simple sewing

I want to welcome Caroline and Maryanne, a couple of sisters who live in Sydney, Australia. Together they chat on their blog and run sewing classes – sewtogether – for new and young mothers who want to sew for themselves and their children.

We come from a long line of crafting women, who have all had the desire to create. We hope to continue this family tradition, spark this passion in our children and share it with friends. We run a sewing school where our main focus is to help our students discover the joy of creating beautiful but simple things and the joy that can be found through being part of a crafty community.

Seize the Moment Sewing
Once upon a time, ladies of leisure embroidered delicate tablecloths with matching napkins, they spent years making heirloom quilts and months smocking dresses for their daughters (and their sons!) Hand creating beautiful things has always been seen as an act of love.

As life becomes busier and time becomes more valuable it can sometimes be impossible to find time to craft and to create special things for the people we love the most, but it’s all about seizing the moment. Those moments come thick and fast in families – first steps, wobbly teeth, receiving your first library card, swimming lessons, first sleepovers – why not seize those milestones and make them extra special with treasures and keepsakes that you can make in minutes, not weeks? In this case, less time doesn’t mean less love. First sleep-over pajamas, library bags, birthday badges and tooth fairy pillows can all be made in less than an hour, used and loved and then stowed away in a keepsake box for later so that memories remain tangible.

We like to call it ‘Seize the moment sewing’! and to get you started… a tutorial to make Birthday Brooches.

These running stitch birthday brooches are super quick, super easy and perfect for kids who love to wear their age with pride (unlike their mothers!)

You’ll need:
- Felt scraps in a variety of colours
- Craft glue
- Embroidery thread in a variety of colours
- A safety pin

1. Cut out your top felt layer. If you are feeling confident you can hand draw and cut, but I like to print a template off my computer. A 300 point font is a good size.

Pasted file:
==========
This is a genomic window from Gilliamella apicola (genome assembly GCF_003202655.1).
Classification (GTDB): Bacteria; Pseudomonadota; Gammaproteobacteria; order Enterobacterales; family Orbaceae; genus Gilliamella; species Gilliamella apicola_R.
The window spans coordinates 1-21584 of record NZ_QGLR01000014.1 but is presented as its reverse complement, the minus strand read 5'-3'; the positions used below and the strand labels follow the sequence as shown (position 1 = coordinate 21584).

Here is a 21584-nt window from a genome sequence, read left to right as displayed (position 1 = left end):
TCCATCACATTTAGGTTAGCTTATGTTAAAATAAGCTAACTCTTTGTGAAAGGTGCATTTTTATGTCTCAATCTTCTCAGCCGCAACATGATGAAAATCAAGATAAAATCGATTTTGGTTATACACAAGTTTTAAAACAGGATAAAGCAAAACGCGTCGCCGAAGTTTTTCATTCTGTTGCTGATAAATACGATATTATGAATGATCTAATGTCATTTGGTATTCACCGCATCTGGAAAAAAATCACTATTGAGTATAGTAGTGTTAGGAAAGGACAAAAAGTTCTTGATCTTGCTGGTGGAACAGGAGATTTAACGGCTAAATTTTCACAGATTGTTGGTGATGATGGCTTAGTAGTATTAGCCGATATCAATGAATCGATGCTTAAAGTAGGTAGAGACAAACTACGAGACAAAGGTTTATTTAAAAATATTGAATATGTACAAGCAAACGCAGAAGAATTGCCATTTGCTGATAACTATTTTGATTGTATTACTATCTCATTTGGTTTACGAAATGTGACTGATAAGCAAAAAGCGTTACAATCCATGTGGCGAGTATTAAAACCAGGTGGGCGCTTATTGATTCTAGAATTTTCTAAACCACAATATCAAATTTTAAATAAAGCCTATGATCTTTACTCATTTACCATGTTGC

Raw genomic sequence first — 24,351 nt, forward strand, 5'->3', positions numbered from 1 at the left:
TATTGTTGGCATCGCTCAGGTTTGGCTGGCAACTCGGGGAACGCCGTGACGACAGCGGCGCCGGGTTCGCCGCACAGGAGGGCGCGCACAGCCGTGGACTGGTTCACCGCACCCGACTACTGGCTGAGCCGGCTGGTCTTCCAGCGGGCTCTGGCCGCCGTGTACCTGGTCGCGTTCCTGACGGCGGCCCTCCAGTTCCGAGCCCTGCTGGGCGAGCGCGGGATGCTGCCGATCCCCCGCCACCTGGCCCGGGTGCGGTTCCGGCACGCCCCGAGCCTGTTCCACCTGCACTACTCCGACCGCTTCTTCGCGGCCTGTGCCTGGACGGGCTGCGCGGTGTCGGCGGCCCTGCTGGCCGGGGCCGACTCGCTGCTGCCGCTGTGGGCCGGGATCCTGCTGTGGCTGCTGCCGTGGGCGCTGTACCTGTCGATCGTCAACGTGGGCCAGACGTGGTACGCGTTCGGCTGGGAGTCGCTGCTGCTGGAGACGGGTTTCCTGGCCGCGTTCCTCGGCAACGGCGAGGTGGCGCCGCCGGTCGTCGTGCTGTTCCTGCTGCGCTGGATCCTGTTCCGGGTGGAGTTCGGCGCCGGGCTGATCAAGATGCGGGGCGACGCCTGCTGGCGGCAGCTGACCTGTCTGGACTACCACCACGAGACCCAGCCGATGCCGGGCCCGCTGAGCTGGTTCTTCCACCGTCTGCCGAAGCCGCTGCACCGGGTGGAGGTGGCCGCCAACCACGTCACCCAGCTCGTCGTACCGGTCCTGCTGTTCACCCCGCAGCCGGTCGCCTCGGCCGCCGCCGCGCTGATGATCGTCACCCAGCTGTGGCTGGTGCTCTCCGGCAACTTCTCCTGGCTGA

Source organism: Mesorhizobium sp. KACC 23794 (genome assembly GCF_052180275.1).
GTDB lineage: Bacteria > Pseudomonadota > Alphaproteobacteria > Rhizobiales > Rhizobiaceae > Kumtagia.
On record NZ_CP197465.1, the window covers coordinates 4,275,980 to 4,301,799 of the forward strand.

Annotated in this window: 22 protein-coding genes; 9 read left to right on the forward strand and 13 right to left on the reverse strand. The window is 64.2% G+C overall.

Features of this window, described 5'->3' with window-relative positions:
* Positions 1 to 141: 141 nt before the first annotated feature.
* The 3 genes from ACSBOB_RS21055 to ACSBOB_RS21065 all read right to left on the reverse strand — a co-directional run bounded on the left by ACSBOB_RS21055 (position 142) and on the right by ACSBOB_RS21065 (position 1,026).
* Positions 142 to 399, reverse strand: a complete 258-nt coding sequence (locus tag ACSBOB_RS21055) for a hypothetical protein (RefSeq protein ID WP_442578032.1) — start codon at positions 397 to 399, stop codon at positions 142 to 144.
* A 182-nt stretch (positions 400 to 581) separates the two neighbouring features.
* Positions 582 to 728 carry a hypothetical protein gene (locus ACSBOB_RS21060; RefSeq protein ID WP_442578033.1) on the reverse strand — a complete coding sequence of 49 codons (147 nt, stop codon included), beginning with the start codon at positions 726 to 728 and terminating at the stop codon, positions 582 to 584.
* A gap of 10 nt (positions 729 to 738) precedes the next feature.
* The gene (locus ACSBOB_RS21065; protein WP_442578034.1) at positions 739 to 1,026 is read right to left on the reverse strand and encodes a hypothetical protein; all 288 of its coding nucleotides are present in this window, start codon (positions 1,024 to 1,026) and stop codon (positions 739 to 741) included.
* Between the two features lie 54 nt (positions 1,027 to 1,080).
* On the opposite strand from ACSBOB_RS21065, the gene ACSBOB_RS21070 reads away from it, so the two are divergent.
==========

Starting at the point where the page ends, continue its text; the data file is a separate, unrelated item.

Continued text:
2. Get stitching. I love the sashiko effect of just using running stitch, but it’s up to you!
3. Glue the embroidered layer of felt to a square of felt just slightly larger than the top layer. I use spray glue as it stiffens up the felt nicely, but any kind of craft glue will do the trick.
4. Cut around the number you have just glued leaving enough edge (approx. 3mm / 1inch) to stitch around your first border.
5. Repeat steps 2 ,3 and 4
6. If you don’t want your stitching to show on the back of the brooch, attach another piece of felt (the same size as your final layer) to cover it up. Stitch a safety pin (or brooch back if you have one) to your embroidered number and…you’re done!

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Lotta Jansdotter’s Simple Sewing for Baby: 20 Easy Projects for Newborns to Toddlers by Lotta jansdotter. Chronicle Books (May 13, 2009).

I love this book – it is so very obviously written by someone with young children – the projects are practical and fun – and simple. Written with the knowledge that as a new mother with a young baby/toddler your sewing time is limited – yet you want your kids to make use of natural toys, wear groovy unique clothes and be surrounded by colour and style – and to top it all off you are on a budget!